When it was announced on Thursday that a dead swan at the village of Cellardyke in the East Neuk of Fife had been found to have strains of the H5N1 avian influenza virus, the greatest danger to the local population was not the human form of the virus (which experts say is zero) but from the huge influx of cars and vans as the media reporters flooded into the narrow streets of the small fishing village. In order to reduce the possibility of the virus spreading to domestic chickens, poultry farms in the area were being encouraged to bring their birds inside, if they could. The Scottish and UK Chief Veterinary Officers were at pains to point out that there was no danger to humans as a result of the find. The virus has been around for many years and has killed around 100 people in nine countries. But those affected had all come in close contact with birds - in some cases, children had been playing with affected domesticated birds. Surveillance in north-east Fife and on the coast of Angus has been stepped up, with the greatest danger being to the wild bird population and to farmed birds. The public were also assured that it was perfectly safe to continue eating chicken and egg products. As a result of the positive test result, the public are being encouraged to notify the authorities if they come across a dead bird. So far, a number have been checked, with no virus being found.
Scottish Universities to Head Medical Research Project
Scientists at Scottish Universities are to be in the forefront of a £50 million international medical research project to develop "personalised drugs" to treat cancer, heart disease, diabetes and mental illness. The universities will be working with US-based Wyeth Pharmaceuticals, a major international drugs company. The US company is contributing £33 million (with an option to extend the link-up after five years) and Scottish Enterprise will put a further £17.5million into the project. The deal has been designed so that no one centre will have a monopoly on work. The researchers in Scotland are likely to play a prominent role in fields such as vascular and arterial disease, atherosclerosis, rheumatoid conditions and osteoporosis, as well as scanning and imaging. They will be able to access medical records of Scottish patients to assist in the design of new treatments tailored to individual needs, depending on their genetic make-up. The research will target bio markers - proteins or other molecules present in the body which influence how a disease will affect a patient and how it will progress. The project was announced this week by First Minister Jack McConnell, who was in New York for the Tartan Week celebrations, and by Health Minister Andy Kerr in Glasgow.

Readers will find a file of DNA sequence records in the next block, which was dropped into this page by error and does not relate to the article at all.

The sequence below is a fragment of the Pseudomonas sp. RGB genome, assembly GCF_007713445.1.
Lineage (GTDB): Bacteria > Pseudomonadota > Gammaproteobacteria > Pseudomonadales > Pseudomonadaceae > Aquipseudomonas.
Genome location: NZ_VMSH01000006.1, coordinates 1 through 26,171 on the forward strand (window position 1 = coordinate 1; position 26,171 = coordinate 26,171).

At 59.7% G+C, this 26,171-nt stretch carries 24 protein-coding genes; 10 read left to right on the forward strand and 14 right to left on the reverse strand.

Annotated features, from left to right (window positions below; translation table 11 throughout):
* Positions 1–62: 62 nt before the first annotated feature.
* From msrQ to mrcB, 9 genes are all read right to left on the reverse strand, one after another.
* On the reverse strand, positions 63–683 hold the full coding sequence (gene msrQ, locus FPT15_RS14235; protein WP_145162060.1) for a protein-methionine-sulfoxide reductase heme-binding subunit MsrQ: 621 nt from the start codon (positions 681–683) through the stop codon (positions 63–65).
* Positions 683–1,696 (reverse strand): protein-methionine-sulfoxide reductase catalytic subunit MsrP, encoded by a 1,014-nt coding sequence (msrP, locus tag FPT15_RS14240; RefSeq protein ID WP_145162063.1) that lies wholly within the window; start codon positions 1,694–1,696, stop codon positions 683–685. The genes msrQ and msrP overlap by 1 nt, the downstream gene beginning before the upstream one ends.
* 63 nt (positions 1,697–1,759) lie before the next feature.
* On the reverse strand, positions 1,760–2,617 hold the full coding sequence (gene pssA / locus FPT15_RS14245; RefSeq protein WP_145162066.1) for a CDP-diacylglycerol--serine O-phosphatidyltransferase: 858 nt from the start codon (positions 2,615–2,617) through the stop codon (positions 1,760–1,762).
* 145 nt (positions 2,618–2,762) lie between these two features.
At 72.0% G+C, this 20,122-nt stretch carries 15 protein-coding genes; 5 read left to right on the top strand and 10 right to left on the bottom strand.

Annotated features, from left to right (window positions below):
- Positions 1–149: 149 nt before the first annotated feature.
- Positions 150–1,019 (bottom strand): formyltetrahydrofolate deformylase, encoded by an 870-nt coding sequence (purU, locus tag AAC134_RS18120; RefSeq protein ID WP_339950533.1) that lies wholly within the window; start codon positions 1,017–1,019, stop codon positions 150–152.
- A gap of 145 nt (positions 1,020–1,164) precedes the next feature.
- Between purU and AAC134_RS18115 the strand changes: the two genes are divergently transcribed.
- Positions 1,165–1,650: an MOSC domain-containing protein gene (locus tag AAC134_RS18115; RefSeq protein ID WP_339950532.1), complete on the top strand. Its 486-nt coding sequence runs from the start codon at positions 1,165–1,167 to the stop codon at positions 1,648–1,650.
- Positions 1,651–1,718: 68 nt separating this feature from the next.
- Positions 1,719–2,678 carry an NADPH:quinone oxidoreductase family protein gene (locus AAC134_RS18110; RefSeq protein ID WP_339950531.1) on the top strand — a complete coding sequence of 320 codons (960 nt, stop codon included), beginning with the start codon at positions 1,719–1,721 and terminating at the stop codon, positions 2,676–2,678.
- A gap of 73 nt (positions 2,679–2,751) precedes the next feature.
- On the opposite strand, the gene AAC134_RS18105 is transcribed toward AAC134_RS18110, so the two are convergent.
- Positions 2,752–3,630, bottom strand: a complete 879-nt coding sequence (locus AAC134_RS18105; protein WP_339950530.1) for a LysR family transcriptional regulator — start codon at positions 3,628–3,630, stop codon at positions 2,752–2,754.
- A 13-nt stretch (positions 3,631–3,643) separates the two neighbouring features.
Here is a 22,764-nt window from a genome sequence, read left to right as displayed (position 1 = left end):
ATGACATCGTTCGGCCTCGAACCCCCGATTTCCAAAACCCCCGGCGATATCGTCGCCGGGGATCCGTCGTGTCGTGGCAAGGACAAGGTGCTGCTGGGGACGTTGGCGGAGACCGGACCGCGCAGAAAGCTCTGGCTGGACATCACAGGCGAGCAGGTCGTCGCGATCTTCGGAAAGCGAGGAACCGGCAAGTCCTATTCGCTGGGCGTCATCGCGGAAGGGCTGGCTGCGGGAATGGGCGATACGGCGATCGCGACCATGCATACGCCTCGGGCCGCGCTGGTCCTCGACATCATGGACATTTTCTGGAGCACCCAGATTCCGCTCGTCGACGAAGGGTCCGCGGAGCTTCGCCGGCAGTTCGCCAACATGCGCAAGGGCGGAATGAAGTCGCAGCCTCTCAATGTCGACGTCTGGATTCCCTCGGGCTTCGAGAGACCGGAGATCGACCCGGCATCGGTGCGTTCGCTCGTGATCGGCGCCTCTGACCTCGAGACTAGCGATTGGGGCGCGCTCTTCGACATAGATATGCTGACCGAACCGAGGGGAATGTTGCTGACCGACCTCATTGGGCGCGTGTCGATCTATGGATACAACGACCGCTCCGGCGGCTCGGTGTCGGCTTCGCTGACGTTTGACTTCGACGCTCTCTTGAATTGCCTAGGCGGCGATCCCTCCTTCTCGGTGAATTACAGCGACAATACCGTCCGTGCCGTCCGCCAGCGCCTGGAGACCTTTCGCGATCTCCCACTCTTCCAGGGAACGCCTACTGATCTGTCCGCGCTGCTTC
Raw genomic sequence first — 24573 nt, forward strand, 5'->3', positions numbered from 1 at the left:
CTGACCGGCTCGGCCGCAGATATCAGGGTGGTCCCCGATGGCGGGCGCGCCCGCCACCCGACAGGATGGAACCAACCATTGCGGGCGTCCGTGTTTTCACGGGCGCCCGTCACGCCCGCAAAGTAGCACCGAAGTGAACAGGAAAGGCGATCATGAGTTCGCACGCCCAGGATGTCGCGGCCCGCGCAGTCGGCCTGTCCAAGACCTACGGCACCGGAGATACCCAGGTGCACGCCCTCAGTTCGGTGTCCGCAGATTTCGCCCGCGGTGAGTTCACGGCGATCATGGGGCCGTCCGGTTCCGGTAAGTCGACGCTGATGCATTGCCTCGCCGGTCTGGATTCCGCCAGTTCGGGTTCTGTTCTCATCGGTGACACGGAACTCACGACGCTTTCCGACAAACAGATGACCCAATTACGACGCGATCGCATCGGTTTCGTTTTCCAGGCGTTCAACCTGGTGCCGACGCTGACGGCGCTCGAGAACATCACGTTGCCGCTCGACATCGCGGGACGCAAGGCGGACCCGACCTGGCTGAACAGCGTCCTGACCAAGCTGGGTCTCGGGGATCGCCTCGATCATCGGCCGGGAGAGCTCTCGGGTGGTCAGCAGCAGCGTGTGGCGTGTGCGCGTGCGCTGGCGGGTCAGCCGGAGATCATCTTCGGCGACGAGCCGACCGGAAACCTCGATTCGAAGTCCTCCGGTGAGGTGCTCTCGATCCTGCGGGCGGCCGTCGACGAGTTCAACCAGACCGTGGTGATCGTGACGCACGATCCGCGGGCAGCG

Expansion for Scotland's Largest Under-Cover Shopping Centre?
A £400 million project to expand the shopping centre in East Kilbride in South Lanarkshire was unveiled this week. It would involve demolishing part of what is already Scotland's largest under-cover shopping centre and creating new, expanded facilities, including a leisure complex, a cultural facility with a 1000-seat theatre, a new civic centre, library and a health clinic. There would be a new civic square on a site now occupied by Plaza Tower, which would be demolished. Construction would be spread over ten years, with the first phase completed by 2012 or 2013. South Lanark Council has voiced support for the project, believing that it will benefit the whole economy of the area. Council leaders say that it would bring East Kilbride "from new town to boom town."